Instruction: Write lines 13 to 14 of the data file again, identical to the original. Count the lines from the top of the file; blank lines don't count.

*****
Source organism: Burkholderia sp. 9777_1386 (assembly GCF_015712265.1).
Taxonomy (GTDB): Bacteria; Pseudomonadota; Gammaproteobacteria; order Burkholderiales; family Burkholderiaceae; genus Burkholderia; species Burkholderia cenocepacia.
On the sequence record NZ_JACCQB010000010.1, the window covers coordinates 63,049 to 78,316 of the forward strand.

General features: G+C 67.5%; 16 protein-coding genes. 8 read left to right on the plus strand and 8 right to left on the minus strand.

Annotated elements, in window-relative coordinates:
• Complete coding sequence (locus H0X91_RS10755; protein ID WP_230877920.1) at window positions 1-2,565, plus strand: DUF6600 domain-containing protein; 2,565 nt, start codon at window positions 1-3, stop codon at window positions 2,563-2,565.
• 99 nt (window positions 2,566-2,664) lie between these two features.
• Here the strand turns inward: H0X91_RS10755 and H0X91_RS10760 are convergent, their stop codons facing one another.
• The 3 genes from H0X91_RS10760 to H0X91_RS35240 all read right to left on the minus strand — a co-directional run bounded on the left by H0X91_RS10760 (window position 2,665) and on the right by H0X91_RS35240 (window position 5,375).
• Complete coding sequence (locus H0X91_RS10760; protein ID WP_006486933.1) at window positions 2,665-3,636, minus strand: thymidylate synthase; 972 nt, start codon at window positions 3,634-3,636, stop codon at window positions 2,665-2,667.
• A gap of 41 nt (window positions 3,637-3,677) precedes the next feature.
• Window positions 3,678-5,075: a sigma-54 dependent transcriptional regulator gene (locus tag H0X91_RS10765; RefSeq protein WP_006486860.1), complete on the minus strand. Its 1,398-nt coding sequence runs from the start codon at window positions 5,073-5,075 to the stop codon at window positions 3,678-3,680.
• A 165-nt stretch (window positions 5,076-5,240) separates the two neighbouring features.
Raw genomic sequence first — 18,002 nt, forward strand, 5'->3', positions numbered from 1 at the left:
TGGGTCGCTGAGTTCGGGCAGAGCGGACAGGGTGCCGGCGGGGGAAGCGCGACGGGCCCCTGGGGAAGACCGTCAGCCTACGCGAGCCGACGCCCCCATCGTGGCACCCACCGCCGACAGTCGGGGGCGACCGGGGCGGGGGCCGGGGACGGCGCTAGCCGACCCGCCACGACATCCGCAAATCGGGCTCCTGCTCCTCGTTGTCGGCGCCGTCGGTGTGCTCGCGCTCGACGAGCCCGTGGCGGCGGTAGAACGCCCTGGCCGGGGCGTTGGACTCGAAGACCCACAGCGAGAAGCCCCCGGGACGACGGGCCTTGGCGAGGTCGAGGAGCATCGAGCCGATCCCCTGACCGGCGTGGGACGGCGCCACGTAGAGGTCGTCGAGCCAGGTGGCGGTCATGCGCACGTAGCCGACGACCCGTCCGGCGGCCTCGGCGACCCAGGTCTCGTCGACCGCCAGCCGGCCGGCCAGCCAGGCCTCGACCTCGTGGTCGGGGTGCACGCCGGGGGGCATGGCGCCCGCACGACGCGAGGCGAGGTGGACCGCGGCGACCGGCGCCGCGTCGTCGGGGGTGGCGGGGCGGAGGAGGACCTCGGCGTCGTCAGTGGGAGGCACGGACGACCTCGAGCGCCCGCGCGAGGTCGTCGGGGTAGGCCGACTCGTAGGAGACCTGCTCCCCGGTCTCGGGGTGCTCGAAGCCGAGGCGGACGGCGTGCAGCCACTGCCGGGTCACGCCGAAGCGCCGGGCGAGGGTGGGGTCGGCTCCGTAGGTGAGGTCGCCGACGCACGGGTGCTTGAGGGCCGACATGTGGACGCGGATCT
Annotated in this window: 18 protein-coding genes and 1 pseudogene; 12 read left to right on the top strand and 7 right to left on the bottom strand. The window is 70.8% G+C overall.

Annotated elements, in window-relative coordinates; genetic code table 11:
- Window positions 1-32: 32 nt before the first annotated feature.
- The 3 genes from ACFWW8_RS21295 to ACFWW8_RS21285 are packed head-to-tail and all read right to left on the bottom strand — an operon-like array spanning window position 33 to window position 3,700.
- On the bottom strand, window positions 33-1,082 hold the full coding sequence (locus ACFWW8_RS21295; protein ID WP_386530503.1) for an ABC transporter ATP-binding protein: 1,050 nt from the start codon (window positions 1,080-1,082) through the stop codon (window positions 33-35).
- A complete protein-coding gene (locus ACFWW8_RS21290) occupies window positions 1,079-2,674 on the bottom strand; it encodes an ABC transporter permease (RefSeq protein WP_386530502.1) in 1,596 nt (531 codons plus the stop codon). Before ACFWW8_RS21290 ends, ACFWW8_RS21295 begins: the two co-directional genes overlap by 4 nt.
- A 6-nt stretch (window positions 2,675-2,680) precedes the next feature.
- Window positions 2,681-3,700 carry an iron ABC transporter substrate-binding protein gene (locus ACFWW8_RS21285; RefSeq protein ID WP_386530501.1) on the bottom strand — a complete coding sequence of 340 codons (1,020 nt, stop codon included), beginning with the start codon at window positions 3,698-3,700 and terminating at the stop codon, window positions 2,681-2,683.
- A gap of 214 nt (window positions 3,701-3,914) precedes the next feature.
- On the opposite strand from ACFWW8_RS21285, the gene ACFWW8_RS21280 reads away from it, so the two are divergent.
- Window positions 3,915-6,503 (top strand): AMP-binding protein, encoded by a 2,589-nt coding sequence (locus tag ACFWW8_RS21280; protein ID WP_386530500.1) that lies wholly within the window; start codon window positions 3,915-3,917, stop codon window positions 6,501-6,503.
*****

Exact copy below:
• A 165-nt stretch (window positions 5,076-5,240) separates the two neighbouring features.
Raw genomic sequence first — 18,002 nt, forward strand, 5'->3', positions numbered from 1 at the left: